Ok, Jim – so we’ve determined you don’t know jack. Is there anything you do know?
Ha! That hurts, but hey, we’re all friends here so I’ll let it slide.
Believe it or not, I’ve always kept a pretty close eye on some of our numbers. I watch all of our account balances daily and see everything coming in and going out. I immediately know if there’s a charge on one of our business credit cards that isn’t right.
I also meticulously review and question anything abnormal in the statements from my property manager. If I see something strange, I’m on the horn immediately with the property management company to determine what transpired.
And I find things I can optimize across all our finances and make the changes accordingly.
When I learned about active versus passive investing, I evaluated the fees in my 401(k) using Personal Capital. I saved over $50,000 in fees over a ten-year period from this free tool.
Know what kind of return that’ll give me in the long run? Yeah, me neither. Nevertheless, I do know that’s a tremendous savings I was able to make.
In the meantime, we just keep pushing forward. We keep saving, investing, and continuing onward with our businesses.
As lean as it sounds, that’s about as far as I take things. And it’s obviously done Ok for us since we’ve been able to reach financial independence in our early 40’s.
When it comes to knowing your numbers, what is important?
So by now, you’re probably questioning why you’re a reader of this blog… understandable.
But, here’s what I think. Knowing your numbers is the diligent thing to do. In fact, if I was on top of my cash-on-cash return I could probably find ways to come out even further ahead.
However, when we purchased our duplex, I focused on what I think were the important numbers for us for the long-term. First, I got a great deal on property. It was basically rent-ready with only a few minor repairs that we needed to do.
I also knew that the deal would bring us in over $500/month profit… that’s net. Could we have made more money in the stock market? Possibly – but, I didn’t concentrate on that.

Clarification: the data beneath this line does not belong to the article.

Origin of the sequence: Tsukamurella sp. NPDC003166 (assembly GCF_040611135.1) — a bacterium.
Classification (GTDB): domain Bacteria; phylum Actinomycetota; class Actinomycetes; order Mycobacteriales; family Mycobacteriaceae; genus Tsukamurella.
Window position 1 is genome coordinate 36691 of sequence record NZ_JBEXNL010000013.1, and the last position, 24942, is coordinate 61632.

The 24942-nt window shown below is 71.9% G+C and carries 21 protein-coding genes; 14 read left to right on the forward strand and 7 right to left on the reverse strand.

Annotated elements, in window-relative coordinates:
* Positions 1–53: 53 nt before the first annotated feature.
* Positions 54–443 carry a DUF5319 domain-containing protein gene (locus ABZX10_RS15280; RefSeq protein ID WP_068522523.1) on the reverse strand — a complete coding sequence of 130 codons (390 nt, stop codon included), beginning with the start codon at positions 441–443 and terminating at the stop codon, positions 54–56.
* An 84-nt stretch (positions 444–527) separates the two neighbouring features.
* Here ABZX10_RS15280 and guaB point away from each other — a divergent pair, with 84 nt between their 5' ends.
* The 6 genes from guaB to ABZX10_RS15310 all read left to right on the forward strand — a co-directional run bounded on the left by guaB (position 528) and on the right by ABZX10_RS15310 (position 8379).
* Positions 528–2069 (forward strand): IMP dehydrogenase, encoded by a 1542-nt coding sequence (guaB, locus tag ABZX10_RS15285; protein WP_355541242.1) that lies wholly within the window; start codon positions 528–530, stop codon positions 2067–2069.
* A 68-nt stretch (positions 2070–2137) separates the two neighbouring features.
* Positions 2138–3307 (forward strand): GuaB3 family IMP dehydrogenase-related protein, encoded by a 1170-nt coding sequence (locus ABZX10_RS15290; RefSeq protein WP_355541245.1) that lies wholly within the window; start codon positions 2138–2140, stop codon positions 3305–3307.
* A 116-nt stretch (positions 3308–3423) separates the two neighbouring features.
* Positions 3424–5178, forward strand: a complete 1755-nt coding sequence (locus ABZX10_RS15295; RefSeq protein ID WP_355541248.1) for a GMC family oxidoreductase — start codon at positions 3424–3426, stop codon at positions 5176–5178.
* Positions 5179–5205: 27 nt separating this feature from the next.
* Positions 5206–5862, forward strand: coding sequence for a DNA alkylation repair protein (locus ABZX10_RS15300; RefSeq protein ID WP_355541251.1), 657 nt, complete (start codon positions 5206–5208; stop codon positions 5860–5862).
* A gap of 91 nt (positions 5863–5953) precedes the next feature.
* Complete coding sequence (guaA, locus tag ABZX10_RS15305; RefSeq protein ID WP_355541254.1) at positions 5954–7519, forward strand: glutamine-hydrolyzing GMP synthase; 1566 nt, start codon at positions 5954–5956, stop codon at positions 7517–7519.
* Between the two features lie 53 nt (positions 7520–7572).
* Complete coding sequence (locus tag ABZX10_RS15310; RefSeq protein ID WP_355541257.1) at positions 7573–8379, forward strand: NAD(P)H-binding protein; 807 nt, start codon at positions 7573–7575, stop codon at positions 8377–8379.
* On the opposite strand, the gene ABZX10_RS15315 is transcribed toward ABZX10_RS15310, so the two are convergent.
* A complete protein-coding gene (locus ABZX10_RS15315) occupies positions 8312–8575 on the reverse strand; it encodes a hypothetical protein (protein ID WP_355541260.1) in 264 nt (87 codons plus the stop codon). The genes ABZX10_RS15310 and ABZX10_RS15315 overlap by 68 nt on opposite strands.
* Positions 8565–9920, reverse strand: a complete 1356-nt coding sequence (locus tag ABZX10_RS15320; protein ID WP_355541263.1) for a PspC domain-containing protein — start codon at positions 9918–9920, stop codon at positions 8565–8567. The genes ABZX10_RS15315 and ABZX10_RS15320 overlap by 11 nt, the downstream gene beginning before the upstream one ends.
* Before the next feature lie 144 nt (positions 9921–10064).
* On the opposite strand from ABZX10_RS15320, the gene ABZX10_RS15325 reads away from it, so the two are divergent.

I wanted to give us a hedge against the stock market and this made a lot of sense to do. In addition to that monthly income, I was excited about some of the other advantages that owning another piece of real estate provides (like the tax benefits).
In other words, it’s still important not to go in blind – that’s a losing game.
Nonetheless, I really don’t feel that we’re struggling as a result of me not be able to reel off numbers like our cash-on-cash return or out IRR (what the heck is that again?!).
The most important thing is that we’re making smart decisions to ensure our portfolio continues to grow.
The same goes for our investment portfolio. I know our investments in the market have continued to grow and I know what they’re worth.
However, I couldn’t tell you what the return has been on our portfolio. It’s never interested me. I do optimize as I learn, but that’s really as far as I take it.
The point is, you still need to be smart in what you do, but you don’t necessarily need to know everything.
The more you know the stronger you can probably grow your portfolio. However, don’t be embarrassed if you don’t know everything – you can still pave a path to success.
If you’re like I am in this aspect, realize that not knowing these details perfectly doesn’t mean you can’t reach financial independence or retire early… you can. But you still want to have an understanding of some of the basics.
For instance, if you don’t understand the fees you’re paying in your portfolio, your money could be swallowed up. Or if you’re losing money on your rental property every month, that’s probably a sign you’re headed in the wrong direction.
Please understand that I’m not preaching that knowing your numbers and other formulas is a bad thing – far from it. In fact, that’s probably the smartest way to go about growing your money.
However, I can’t imagine that I’m the only one out there who doesn’t run business calculations on all their investments. And I think it’s important to bring up because I want others in the same boat to see that we’ve reached financial independence without knowing every formula out there.
Alright, time for you to start shaming me. Are you on top of knowing your numbers and business calculations?
Thanks for reading!!